2019 Preakness: War of Will Wins in Dramatic Rebound From Kentucky Derby Loss
By Joe Drape
The deep breaths came fast and furious in the opening moments of the 144th running of the Preakness Stakes, and for good reason: John Velazquez, a Hall of Fame jockey, was airborne one moment and in the dirt the next after his colt, Bodexpress, broke out of the starting gate like a rodeo horse rather than a thoroughbred.
This old, tradition-steeped American sport could not withstand another catastrophe or controversy. Dead horses, too many of them, have drawn a bull’s-eye around its existence. A multimillion-dollar disqualification in the Kentucky Derby had first confused and then angered casual sports fans who tune in to horse racing for the five weeks in the spring that the Triple Crown commands their attention.
Horse racing is on the ropes. Big time.
When Velazquez rolled and then popped to his feet, thoroughbred lovers were given permission, for at least the next 1 minute 54.34 seconds, if not exactly to enjoy a horse race then at least to wish the horses a safe journey around Pimlico, a historic — read: dilapidated and old — racetrack.
They did, and the middle jewel of the Triple Crown managed to deliver a satisfying, even redemptive story. The winner, War of Will, hugged the rail for most of the mile-and-three-sixteenths distance, just as he did in the Kentucky Derby, before scooting to the middle of the track and holding off the challenge of a long shot named
“I was just hoping we’d hold on,” he said. “I didn’t want to look back.”
It’s easy to see why.
Two weeks ago, beneath the twin spires of Churchill Downs, War of Will lost a chance at victory after tangling with Maximum Security as Gaffalione and his colt turned for home in the 145th running of the Derby, America’s most famous horse race.
Maximum Security crossed the finish line first and appeared to be the emphatic winner until three Kentucky stewards, horse racing’s version of referees, ruled that the colt had jumped a puddle and impeded the progress of War of Will and two other horses.
Maximum Security was disqualified, and his jockey, Luis Saez, was suspended for 15 days. In the days since, the owners of Maximum Security, Gary and Mary West, have filed a lawsuit in federal court asking that the disqualification be reversed.
Mark Casse, the trainer of War of Will, took the Derby brouhaha in stride until the Wests and some of the betting public started pointing the fingers at Gaffalione and his colt. It did not sit well with Casse.
“I felt joy and relief that we didn’t have the most disastrous incident in American horse racing history,” he said.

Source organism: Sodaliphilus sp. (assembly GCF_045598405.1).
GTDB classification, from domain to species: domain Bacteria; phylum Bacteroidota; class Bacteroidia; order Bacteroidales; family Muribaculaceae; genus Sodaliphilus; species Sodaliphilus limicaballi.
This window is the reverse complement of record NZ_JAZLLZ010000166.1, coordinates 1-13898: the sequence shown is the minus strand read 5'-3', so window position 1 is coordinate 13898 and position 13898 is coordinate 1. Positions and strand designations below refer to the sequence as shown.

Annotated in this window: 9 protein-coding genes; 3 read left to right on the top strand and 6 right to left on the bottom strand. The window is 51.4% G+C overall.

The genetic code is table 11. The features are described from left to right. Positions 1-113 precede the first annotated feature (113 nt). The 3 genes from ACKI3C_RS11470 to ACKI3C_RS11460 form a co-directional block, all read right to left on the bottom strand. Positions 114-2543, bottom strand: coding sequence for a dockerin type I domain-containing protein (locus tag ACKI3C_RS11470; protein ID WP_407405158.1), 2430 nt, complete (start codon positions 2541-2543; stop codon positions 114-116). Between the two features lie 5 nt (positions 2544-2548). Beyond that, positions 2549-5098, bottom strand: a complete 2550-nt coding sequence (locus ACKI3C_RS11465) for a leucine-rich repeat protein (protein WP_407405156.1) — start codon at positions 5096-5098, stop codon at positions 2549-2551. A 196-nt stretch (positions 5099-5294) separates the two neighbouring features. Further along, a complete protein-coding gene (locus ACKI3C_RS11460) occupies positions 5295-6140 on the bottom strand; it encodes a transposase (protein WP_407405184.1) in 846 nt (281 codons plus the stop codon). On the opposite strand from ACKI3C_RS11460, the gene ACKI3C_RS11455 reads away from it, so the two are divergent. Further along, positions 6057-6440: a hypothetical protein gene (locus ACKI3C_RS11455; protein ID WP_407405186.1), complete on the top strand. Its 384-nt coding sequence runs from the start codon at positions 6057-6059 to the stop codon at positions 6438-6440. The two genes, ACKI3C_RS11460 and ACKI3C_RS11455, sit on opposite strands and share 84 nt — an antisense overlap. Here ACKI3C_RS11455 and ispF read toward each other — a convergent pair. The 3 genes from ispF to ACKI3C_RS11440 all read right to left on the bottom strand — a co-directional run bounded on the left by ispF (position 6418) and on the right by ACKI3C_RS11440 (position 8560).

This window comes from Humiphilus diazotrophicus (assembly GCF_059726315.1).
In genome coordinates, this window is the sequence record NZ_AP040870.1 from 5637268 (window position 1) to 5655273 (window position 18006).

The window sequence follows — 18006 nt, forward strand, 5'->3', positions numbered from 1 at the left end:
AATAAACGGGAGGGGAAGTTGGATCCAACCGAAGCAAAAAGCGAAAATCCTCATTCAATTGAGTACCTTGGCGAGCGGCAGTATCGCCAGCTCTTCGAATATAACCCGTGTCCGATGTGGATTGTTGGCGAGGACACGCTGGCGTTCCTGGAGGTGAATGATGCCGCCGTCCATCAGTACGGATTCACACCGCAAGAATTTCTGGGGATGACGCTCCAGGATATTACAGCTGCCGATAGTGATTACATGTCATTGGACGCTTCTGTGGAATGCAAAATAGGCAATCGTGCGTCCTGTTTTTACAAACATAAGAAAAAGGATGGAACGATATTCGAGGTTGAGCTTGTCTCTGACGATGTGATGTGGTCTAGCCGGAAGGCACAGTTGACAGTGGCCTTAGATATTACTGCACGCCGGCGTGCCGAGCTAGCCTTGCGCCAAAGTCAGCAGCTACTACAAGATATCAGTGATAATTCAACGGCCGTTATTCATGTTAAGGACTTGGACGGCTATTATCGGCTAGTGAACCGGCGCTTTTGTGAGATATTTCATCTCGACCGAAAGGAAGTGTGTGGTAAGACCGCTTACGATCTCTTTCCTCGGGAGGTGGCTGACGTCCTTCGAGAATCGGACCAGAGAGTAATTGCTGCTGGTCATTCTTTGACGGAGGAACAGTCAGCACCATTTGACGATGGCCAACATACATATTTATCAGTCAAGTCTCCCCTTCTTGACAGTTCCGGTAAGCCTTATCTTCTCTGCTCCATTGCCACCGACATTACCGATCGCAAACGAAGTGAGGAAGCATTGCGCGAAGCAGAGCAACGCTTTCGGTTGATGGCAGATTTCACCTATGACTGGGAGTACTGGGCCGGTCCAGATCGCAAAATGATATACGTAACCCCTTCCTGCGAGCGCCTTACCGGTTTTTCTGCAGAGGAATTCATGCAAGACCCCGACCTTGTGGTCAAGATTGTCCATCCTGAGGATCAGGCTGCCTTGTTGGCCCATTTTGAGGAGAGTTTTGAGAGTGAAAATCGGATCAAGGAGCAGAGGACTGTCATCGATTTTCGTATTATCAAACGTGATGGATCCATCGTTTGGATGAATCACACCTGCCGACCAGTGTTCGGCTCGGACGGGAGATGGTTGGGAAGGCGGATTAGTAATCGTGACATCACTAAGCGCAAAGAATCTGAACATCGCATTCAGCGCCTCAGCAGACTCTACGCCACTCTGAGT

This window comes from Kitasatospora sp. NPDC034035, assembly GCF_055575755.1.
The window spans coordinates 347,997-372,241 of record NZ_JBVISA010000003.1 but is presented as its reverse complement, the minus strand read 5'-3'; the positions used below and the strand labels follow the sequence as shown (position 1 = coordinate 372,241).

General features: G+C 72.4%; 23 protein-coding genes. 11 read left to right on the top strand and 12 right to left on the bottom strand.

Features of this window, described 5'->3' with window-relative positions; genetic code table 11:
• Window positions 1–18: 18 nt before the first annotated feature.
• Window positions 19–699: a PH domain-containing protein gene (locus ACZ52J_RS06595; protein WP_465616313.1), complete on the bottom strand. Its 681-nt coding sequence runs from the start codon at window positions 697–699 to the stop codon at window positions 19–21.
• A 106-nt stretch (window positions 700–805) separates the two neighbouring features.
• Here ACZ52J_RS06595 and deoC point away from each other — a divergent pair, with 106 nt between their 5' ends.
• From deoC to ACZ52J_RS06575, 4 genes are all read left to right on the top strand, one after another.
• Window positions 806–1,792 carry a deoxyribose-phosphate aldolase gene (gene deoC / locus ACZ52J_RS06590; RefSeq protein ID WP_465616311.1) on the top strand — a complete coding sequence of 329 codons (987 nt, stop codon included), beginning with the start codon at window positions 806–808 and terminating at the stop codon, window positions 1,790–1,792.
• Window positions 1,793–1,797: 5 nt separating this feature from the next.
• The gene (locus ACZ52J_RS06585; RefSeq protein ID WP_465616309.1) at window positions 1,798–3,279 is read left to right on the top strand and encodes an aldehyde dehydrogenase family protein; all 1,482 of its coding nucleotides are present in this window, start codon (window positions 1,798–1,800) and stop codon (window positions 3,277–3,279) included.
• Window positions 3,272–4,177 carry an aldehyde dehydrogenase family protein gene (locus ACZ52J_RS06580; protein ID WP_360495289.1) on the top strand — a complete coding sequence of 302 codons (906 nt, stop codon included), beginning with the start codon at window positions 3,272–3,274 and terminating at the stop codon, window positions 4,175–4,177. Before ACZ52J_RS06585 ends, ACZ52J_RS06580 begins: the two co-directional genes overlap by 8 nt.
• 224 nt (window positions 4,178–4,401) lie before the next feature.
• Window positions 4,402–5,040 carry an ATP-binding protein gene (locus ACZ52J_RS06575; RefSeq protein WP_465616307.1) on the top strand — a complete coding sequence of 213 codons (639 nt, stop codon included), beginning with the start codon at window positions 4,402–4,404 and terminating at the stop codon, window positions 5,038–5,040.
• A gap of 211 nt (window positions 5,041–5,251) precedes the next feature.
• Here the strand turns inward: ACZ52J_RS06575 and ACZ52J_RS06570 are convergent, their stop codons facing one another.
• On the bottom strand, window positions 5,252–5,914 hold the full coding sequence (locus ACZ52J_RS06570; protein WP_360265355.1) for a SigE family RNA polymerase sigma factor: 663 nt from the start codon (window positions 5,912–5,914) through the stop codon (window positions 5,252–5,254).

Casse was right to be defiant.
He thinks War of Will might have won the Derby. “If it wasn’t for the incident,” he said, “it would have been a great race down the lane.”
He did not care if this year’s Preakness was a low-wattage affair. He didn’t care that Maximum Security was not here and that neither was Country House, the runner-up in the Derby that was declared the official winner.
He was not going to apologize, either, that for the first time since 1951, the second leg of the Triple Crown did not include any of the first four horses that crossed the finish line in the Derby.
“We just won the Preakness,” he said. “I really don’t care who was in it.”
If Casse and Gaffalione felt as if they helped avert disaster in Kentucky and deserved some accolades at Pimlico, no one could blame them.
Of late, any news about horse racing has been bad news.
On Friday, a 3-year-old filly named Congrats Gal died soon after pulling up and finishing last in the Miss Preakness Stakes.
Earlier that day at Santa Anita Park in Southern California, a 3-year-old gelding named Commander Coil became the 24th fatality at the racetrack since Dec. 26, a series of events that has twice led to the suspension of racing at the legendary track and threatened to close down the sport in the state forever.
The fatality was the first since March 31 at Santa Anita, which announced a ban on the use of medication and whips on racing days after the 22nd death.
“We’re looking at ourselves all the time of what we can do to improve, what the sport can do to improve,” said Tim Ritvo, chief operating officer of the Stronach Group, which owns Pimlico and Santa Anita.
Ritvo knows the stakes are high, especially in California, where it takes just 600,000 signatures in a state of more than 39 million to get a ballot initiative before voters to decide if the sport should be banned.
“We were really devastated and close to seeing racing go away,” he said.
The record will show that War of Will earned a $990,000 first-place check for his owner, Gary Barber. He also rewarded his backers with $14.20 for a $2 bet.
Someone asked Casse how much weirder this Triple Crown season can get. Doesn’t he just want to take his horse, and his victory, and go home?
No, he said.
“I think we’ve covered bizarre already, so no, I’m not worried,” Casse said, adding that if War of Will is healthy, he is on to the Belmont Stakes in three weeks. “This is the life we live each and every day.”